To sell yourself short, in this context, is to give up holding out for the best fit job opportunity and take the first job available, because you just have to find employment. In a way, to give up on yourself.
I understand. When you are dealt with very few career opportunities, after spending considerable time and effort presenting yourself as the great candidate that you are, you start to tire of the process. You are likely to become desperate. Opportunists who sense your discouragement may take advantage and extend a second-rate offer. You can’t blame them. After all, you just might accept. Now whose responsibility is that? Yours.
In your despair, you start grasping at straws. You begin looking for any job where a minimum set of your qualifications may match. You start viewing the job that has minimally attractive points for now and in the future, to be “good enough”. Whatever pays, right? Whatever gets you “busy” again. “After all, I can make anything work as long as I put in the hours. I may even like it in the process,” you convince yourself.
No, not really.
There’s something so ignoble, so distressing about not finding a job when you are unemployed, underemployed, or unhappy, that eats away at your confidence. Chipping a chunk every time you do not hear from potential employers or receive a “thank-you-for-your-application-we-are-moving-on-with-another-candidate”. The line blurs. You cannot seem to tell which of the two is worse. Related: The Emotional Cost of Underemployment
Despite all the confidence building rhetoric and helpful advice, we are still humans and we have times of professional vulnerability. (Unless you are perfect.) When this happens, resist the temptation to “give up and give in” to the most accessible job option. Why? Because there really is a perfect fit job opportunity. It’s out there. As corny as it may sound, every “no” does get you to your “yes”. One that’s truly yours. When that affirmative comes, you will look back at the seemingly missed opportunities and realize that they were not “missed” but more “passed”.
Take it from me. No Ph.D. here; just real life experience. In my last employment, my position was eliminated. At first, I was unfazed. I knew what I can bring to the table of the right employer. I had my accomplishments, my experience, credentials, and most importantly, unemployment pay. So, update Resume. Check. Start job alerts and search. Check. Start writing impressive, customized cover letters. Get busy taking more skills training. Stay abreast of industry developments. Amp up fitness. Check. Check. Check. And check. I should be all set.
No, not really.
Some of my applications took me about a foot near the finish line. Someone else beat me within that distance! It doesn’t matter who. It’s theirs. Their “yes”, not mine.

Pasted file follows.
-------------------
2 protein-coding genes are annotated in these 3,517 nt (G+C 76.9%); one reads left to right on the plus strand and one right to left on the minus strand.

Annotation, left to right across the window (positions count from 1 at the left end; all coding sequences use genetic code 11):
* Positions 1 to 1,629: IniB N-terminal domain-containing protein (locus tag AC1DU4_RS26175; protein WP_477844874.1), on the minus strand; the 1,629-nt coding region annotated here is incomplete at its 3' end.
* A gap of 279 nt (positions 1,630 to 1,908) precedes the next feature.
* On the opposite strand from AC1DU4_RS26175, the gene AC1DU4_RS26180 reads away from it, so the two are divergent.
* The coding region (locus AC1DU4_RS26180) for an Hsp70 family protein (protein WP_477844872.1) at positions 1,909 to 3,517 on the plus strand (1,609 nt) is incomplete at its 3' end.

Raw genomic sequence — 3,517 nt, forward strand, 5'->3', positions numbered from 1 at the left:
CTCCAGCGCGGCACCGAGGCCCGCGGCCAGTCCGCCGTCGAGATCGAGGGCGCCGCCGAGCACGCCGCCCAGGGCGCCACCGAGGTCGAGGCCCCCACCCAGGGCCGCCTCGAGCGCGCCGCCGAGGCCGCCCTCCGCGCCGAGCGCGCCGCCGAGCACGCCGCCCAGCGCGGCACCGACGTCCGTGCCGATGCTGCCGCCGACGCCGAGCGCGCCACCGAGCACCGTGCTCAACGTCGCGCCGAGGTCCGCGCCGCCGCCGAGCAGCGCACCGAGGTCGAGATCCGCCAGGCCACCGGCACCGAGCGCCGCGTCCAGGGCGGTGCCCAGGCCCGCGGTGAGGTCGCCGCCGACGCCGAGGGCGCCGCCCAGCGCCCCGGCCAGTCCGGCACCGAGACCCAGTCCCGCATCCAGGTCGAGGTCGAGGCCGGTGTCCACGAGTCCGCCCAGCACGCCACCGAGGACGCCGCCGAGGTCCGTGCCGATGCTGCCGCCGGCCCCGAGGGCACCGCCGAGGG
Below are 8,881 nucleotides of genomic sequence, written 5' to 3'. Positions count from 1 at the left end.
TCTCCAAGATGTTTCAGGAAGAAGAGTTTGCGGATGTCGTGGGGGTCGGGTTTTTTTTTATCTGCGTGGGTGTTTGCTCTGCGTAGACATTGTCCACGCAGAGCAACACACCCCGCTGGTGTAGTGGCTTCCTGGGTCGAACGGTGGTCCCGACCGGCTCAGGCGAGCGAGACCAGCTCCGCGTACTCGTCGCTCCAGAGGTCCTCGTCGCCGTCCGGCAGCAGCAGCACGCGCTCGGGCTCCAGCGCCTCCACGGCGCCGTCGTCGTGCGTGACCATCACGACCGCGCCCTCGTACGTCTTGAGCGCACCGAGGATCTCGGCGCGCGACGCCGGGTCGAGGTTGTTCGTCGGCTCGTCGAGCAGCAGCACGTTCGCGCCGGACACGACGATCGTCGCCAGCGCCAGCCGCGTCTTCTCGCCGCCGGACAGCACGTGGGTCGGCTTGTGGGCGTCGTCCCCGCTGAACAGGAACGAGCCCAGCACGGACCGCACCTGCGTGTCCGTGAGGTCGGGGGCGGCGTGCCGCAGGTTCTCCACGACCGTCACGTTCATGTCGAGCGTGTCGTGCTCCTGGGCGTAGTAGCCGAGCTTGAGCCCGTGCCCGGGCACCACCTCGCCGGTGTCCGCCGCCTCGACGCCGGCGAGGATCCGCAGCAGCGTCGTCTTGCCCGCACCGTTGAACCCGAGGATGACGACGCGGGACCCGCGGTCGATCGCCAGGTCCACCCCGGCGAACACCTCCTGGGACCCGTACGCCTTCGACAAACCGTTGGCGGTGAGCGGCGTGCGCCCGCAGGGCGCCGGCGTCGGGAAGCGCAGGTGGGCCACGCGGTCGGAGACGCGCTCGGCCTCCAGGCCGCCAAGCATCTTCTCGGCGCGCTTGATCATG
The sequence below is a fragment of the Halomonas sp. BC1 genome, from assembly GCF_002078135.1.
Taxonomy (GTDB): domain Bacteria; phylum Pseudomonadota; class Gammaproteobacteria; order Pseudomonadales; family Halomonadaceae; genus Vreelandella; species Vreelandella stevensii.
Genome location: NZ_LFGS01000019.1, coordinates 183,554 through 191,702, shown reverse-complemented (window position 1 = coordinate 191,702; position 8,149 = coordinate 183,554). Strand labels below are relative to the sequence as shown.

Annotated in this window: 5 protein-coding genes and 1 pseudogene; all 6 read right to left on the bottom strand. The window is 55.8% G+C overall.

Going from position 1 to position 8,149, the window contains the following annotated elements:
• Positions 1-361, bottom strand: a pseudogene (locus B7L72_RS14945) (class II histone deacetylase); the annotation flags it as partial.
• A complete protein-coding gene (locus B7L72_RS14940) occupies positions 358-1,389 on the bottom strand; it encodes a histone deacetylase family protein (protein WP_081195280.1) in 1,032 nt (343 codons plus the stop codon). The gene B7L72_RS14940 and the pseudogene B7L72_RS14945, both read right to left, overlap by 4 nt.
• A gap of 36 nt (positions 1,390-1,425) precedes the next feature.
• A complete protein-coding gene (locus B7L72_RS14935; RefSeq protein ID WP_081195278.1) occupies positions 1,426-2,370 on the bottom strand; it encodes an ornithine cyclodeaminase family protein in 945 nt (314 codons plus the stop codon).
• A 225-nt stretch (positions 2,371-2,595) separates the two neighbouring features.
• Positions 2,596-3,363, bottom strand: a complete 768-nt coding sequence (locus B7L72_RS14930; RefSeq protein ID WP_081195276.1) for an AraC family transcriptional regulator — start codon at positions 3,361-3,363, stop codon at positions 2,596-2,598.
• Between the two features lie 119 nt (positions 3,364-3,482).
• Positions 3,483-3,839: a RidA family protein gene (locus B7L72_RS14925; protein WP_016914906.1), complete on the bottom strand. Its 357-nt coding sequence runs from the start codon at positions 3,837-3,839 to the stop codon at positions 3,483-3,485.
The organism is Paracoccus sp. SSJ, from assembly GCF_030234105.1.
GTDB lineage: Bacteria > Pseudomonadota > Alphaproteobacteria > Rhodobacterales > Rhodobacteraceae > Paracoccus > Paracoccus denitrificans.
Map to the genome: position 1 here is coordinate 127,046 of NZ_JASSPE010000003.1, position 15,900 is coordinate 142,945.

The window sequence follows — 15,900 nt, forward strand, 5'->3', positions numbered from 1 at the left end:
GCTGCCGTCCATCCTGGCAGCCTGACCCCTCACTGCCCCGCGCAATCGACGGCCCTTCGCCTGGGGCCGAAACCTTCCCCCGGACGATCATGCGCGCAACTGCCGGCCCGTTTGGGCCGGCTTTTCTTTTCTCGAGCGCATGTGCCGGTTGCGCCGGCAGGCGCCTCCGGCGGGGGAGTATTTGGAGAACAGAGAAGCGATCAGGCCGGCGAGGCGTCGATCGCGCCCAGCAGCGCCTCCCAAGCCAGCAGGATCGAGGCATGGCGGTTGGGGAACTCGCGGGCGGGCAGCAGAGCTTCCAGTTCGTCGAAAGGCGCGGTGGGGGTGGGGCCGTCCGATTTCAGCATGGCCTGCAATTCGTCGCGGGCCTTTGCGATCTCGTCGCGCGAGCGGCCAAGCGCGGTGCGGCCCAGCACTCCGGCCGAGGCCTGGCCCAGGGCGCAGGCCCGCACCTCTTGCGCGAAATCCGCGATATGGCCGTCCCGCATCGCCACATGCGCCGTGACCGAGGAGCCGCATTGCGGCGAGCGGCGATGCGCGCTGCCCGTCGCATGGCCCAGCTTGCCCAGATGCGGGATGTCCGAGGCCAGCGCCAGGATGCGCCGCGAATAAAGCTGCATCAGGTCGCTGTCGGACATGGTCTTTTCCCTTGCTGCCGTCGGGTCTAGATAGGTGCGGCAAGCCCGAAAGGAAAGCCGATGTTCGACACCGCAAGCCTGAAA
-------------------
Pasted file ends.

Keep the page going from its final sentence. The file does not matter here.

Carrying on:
In moments of self-doubt, I began to question a lot of my credentials, including the continued education I was taking. Do they mean anything at all in the face of the seemingly endless job search? I started disliking the term “experienced”, along with “overqualified”. When the job opportunities started to dry up, I began considering applying for a) jobs that took me back 2-3 career levels down; b) jobs that involved mostly grunt work; c) jobs that paid so little for what is asked; and sometimes d) all of the above.
I thought about it. If I did, I would have dug myself into an unhappiness hole that I couldn’t get out of without the casualty of my professional reputation. I would’ve made the situation worse for myself, not to mention that of the employer’s. Short-term gain, long term loss.
Then it hit me. I was starting to”unfollow” myself. Unsubscribe. Me, my own best cheerleader, was turning into an unbeliever.
“Well, thank you, self-awareness!”. I opened the e-folder where I kept all the job postings I applied for. I re-read the Job Descriptions, revisited the company links, and reviewed all my cover letters. Sure enough. It’s all there. I still have IT. My mind just got clouded for a moment there.
I sent out requests to friends, peers, instructors, and former co-workers, for what they perceived to be my Top 3 strengths and areas of improvement. I felt validated by their responses, despite the sincere areas of improvement I need to work on.
I changed my prayer from finding a great opportunity, to asking to be led to the opportunity that is meant for me. The implication that “meant for me” is a “perfectly matched” position.
You do, too. Still have IT, that is. Your Mojo. You are good for the ask. You are meant for something really good. Something better. Something long term.
So, don’t. Do not settle for second best. Do not let disappointments cause you to undervalue yourself.
Make like anti-Nike and “just don’t do it”.
Pick yourself up. Dust yourself off. Get out of your own way!
One day very soon, you will meet your match. It will knock your door down. You will be blown away.